…”Everyone will now be divided into one of two teams, you are either a stormtrooper or on the cleanup crew. Choose- but choose wisely, as there are pros and cons associated with each. Stormtroopers- here is your showcase: A fantastic adventure awaits you should you choose to bid on team A. For one, you get to be off, or work a short shift, on Wednesday. Then you get to come back to the hospital on Thursday and stay here, potentially for days on end, there’s just no telling. Fortunately, we have lots of goodies to keep you happy; such as the most eclectic selection of edible indulgences ever seen in this office before. I personally hand picked each item out of shipping containers and boxes this morning at Target, with a few hundred other people…..” and I continued on making it sound enticing, with sarcastic details about hanging out with work friends and sleeping on air mattresses.
“Cleanup crew, here is your showcase: A super boring stretch of days awaits you as you get to work like normal this week, but extra hard, to prepare the hospital and set the stormtroopers up for success. As soon as emergency ops are fully deployed, you get to go home. Hopefully, you loaded up on all the yummy food and drinks like we did here, to get you thru the coming days. Charge your phones before leaving, because you just might lose all your electricity, water, wifi, and other fine things. It will be boring, and in your boredom you can think of your fellow team members having hurricane fun together at work with fully functional generators and running water….” and I went on to ensure it sounded like the lesser fun of the two ‘showcases’.
“Everyone has code names for this operation. If you do not like your code name, or find that you don’t identify with it, you may request a new one.” More laughter, so I kept going.
I pointed to the two columns and asked who wanted to go first. They had giggled thru my script, but got quiet again. I pointed to my CNO since I knew he would be Team A no matter what, but also because he was supposed to be on vacation starting Saturday. I reached under the paper and pulled out a name and taped it under the first column, “Tango”. Everyone burst out in laughter and he shook his head and said, “touche”, because it’s an inside joke. Hands went up as we ran thru the names and stormtroopers were- Tango, Blue-Pill, Mobilizer, Aggelicious, Chaos-Muffin and Terminator. Cleanup Crew included Socialite, Special-K, Roach, Dar the Great, Puff-Daddy, Terminator and Chaos Muffin. All the names were either self-proclaimed or based on personalities or jobs. Blue-Pill is my pharmacy director whose last name is Blue. Puff-daddy is my respiratory manager- as in “take 2 puffs…” on an inhaler, etc. One of our interim leaders, who travels from Pennsylvania each week didn’t get assigned a team, but she got the name ‘Bug-Out.” Her rental for weeks now has been a cherry-red VW beetle convertible, and she is leaving, so I thought it made sense. I’m not at liberty to explain Tango, and I think Terminator origins would blow my cover, but you get the idea.
All in all- task accomplished in record time. No whining, no excuses, everyone on a team and happy to do it in under ten minutes- total success. After this, we pushed on to the serious conversations around the topics of staffing, shelter, food, drugs, supplies, dialysis, communication, providers, fuel, and others. Over the next four days we planned and executed a textbook emergency operations plan, with laughter and fun, but always with safety as our top priority.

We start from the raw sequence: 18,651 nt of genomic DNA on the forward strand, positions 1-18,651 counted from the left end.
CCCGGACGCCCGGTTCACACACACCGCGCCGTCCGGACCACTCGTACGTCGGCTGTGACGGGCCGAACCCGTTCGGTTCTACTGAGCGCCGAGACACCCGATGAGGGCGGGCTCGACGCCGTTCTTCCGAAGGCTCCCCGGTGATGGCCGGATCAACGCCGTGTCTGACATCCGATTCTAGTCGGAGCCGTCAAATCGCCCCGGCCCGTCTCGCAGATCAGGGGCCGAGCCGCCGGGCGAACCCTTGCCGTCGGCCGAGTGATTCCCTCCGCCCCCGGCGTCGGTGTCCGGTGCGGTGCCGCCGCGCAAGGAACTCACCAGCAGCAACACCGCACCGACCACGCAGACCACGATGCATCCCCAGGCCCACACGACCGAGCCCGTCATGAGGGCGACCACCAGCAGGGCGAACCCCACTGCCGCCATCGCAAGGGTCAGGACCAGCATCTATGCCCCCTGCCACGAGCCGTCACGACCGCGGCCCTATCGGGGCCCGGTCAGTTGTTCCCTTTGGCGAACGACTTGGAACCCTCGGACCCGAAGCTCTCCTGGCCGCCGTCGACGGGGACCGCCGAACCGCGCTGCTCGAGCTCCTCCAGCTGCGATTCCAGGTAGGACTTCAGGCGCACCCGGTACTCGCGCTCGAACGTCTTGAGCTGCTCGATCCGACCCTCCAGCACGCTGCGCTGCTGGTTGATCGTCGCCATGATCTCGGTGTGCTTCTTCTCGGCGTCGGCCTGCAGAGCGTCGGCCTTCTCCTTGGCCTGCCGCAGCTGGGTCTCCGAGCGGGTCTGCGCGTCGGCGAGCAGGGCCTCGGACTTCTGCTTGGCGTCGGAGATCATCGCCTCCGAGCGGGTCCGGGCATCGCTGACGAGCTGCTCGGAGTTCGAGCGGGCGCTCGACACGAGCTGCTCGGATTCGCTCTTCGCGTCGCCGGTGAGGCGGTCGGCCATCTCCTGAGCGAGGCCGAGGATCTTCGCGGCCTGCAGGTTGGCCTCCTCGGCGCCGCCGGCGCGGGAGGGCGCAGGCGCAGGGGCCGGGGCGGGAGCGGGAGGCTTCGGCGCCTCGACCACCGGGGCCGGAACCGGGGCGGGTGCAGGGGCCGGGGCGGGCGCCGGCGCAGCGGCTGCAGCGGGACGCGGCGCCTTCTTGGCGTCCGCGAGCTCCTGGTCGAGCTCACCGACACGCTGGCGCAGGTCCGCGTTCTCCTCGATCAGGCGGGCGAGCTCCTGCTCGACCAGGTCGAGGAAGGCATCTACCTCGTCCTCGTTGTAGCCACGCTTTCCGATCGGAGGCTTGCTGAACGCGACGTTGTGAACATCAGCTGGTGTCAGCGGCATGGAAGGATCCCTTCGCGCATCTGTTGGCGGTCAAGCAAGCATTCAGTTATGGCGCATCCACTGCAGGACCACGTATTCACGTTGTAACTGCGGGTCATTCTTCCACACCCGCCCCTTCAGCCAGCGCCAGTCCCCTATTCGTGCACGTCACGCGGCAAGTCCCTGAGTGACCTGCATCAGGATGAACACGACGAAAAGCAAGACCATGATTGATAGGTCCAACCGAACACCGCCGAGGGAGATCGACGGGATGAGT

It’s now Saturday, September 15th around 9pm. I am at home, as are most members of my leadership team. We are very lucky- but Flo-Rex continues to downpour on many areas close to us. We have had rain and wind, but for the most part nothing terrible. The A team stuck it out, and just when I asked if a hurricane could possibly move any slower, it dropped from 5 to 3 and then a 2 mph crawl! We were getting very tired, our endurance was up, and not much was happening beyond any other thunderstorm we might experience in a non-tropical fashion. In the end, I consulted with my colleagues at some other area hospitals and based on their input, the weather reports, and the fact that the hospital was running quite smoothly, I made the decision to send the A team home.
I hope they don’t think I made them stay too long, or not long enough. I hope they know I had everyone’s safety in mind- theirs, the other staff, the patients and everyone’s families. I hope that next time- and I know there will be a next time- they rise to the occasion to do what they do best- take care of our patients and each other.
I cannot express enough how proud I am of my team and the effort they have put forth with positive attitudes. I’m also very grateful to be part of a wonderful organization that allows me to be the type of leader my team needs and that supports me every step of the way.
I’m home now, safe and dry, while many of my fellow colleagues are still serving time on their A teams because their B teams can’t get in safely yet. My eight year old daughter, Addysen, is patiently waiting for me to finish typing this. She painted an oil canvas earlier today she titled “The Calm Before the Storm.” She used another painting she found as inspiration because it reminded her of some scenes from the news this week of a calm beach with just a single person on it. Admiring her piece, I realized when we don’t have control over situations, like a storm, we can still stay calm and go with the flo. Even in the areas hardest hit, hospitals are taking care of patients thanks to staff remaining calm and being prepared. It’s what we do, it’s what we will always do.
God bless all those who have or will be impacted by this disaster, our thoughts and prayers are with you.